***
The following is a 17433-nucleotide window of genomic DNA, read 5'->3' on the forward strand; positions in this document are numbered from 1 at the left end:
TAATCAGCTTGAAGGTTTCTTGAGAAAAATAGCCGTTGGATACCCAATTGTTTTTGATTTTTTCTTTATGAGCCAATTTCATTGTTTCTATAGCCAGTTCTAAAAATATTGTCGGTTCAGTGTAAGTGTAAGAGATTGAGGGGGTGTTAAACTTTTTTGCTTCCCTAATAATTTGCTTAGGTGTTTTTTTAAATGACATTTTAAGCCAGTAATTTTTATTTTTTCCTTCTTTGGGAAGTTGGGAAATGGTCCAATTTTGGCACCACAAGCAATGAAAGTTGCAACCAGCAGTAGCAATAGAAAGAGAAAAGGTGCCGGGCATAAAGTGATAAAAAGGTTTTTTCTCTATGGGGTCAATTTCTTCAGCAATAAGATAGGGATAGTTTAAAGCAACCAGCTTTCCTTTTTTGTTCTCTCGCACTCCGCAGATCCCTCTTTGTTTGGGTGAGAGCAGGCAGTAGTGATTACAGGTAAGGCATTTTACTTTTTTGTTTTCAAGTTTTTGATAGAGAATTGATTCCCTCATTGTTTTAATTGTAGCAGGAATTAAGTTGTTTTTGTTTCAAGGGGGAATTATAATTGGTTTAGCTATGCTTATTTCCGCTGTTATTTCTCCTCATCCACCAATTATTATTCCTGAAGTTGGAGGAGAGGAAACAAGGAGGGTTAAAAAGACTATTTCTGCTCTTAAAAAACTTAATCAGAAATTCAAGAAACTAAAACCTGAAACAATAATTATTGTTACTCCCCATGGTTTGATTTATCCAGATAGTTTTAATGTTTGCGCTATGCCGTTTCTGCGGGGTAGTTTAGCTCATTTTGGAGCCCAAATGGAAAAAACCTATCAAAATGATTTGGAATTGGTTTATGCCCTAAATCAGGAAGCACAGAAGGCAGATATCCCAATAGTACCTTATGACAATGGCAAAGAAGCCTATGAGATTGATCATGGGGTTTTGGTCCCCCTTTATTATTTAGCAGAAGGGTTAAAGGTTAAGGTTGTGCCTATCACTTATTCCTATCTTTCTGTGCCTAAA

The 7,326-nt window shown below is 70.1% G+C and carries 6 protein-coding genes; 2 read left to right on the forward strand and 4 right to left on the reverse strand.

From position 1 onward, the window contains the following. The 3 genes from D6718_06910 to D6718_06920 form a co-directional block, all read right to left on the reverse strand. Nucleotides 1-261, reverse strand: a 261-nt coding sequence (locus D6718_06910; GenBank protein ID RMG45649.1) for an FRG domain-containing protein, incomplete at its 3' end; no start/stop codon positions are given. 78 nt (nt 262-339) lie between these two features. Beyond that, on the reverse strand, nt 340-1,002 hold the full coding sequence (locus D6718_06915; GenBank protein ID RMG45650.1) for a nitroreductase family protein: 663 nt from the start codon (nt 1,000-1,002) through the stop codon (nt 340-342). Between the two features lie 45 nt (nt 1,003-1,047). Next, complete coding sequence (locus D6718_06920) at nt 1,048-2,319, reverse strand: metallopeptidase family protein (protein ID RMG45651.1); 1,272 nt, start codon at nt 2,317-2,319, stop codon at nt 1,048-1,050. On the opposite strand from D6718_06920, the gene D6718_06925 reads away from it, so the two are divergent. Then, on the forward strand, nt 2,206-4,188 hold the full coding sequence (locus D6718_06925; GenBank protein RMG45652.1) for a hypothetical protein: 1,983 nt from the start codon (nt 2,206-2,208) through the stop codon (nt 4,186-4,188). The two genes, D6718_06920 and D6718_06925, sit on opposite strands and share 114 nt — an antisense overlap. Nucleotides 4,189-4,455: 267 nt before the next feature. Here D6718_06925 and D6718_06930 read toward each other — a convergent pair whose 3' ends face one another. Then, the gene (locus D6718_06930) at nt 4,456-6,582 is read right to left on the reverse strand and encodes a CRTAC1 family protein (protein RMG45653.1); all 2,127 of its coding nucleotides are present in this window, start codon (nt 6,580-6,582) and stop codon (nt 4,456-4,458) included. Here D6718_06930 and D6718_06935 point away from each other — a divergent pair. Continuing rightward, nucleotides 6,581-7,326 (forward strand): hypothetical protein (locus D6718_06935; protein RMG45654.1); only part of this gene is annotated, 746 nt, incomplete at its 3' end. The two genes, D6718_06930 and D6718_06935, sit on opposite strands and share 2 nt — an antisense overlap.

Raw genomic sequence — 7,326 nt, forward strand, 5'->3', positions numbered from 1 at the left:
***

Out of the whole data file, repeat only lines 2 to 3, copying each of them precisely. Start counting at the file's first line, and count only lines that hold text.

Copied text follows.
TAATCAGCTTGAAGGTTTCTTGAGAAAAATAGCCGTTGGATACCCAATTGTTTTTGATTTTTTCTTTATGAGCCAATTTCATTGTTTCTATAGCCAGTTCTAAAAATATTGTCGGTTCAGTGTAAGTGTAAGAGATTGAGGGGGTGTTAAACTTTTTTGCTTCCCTAATAATTTGCTTAGGTGTTTTTTTAAATGACATTTTAAGCCAGTAATTTTTATTTTTTCCTTCTTTGGGAAGTTGGGAAATGGTCCAATTTTGGCACCACAAGCAATGAAAGTTGCAACCAGCAGTAGCAATAGAAAGAGAAAAGGTGCCGGGCATAAAGTGATAAAAAGGTTTTTTCTCTATGGGGTCAATTTCTTCAGCAATAAGATAGGGATAGTTTAAAGCAACCAGCTTTCCTTTTTTGTTCTCTCGCACTCCGCAGATCCCTCTTTGTTTGGGTGAGAGCAGGCAGTAGTGATTACAGGTAAGGCATTTTACTTTTTTGTTTTCAAGTTTTTGATAGAGAATTGATTCCCTCATTGTTTTAATTGTAGCAGGAATTAAGTTGTTTTTGTTTCAAGGGGGAATTATAATTGGTTTAGCTATGCTTATTTCCGCTGTTATTTCTCCTCATCCACCAATTATTATTCCTGAAGTTGGAGGAGAGGAAACAAGGAGGGTTAAAAAGACTATTTCTGCTCTTAAAAAACTTAATCAGAAATTCAAGAAACTAAAACCTGAAACAATAATTATTGTTACTCCCCATGGTTTGATTTATCCAGATAGTTTTAATGTTTGCGCTATGCCGTTTCTGCGGGGTAGTTTAGCTCATTTTGGAGCCCAAATGGAAAAAACCTATCAAAATGATTTGGAATTGGTTTATGCCCTAAATCAGGAAGCACAGAAGGCAGATATCCCAATAGTACCTTATGACAATGGCAAAGAAGCCTATGAGATTGATCATGGGGTTTTGGTCCCCCTTTATTATTTAGCAGAAGGGTTAAAGGTTAAGGTTGTGCCTATCACTTATTCCTATCTTTCTGTGCCTAAA

The 7,326-nt window shown below is 70.1% G+C and carries 6 protein-coding genes; 2 read left to right on the forward strand and 4 right to left on the reverse strand.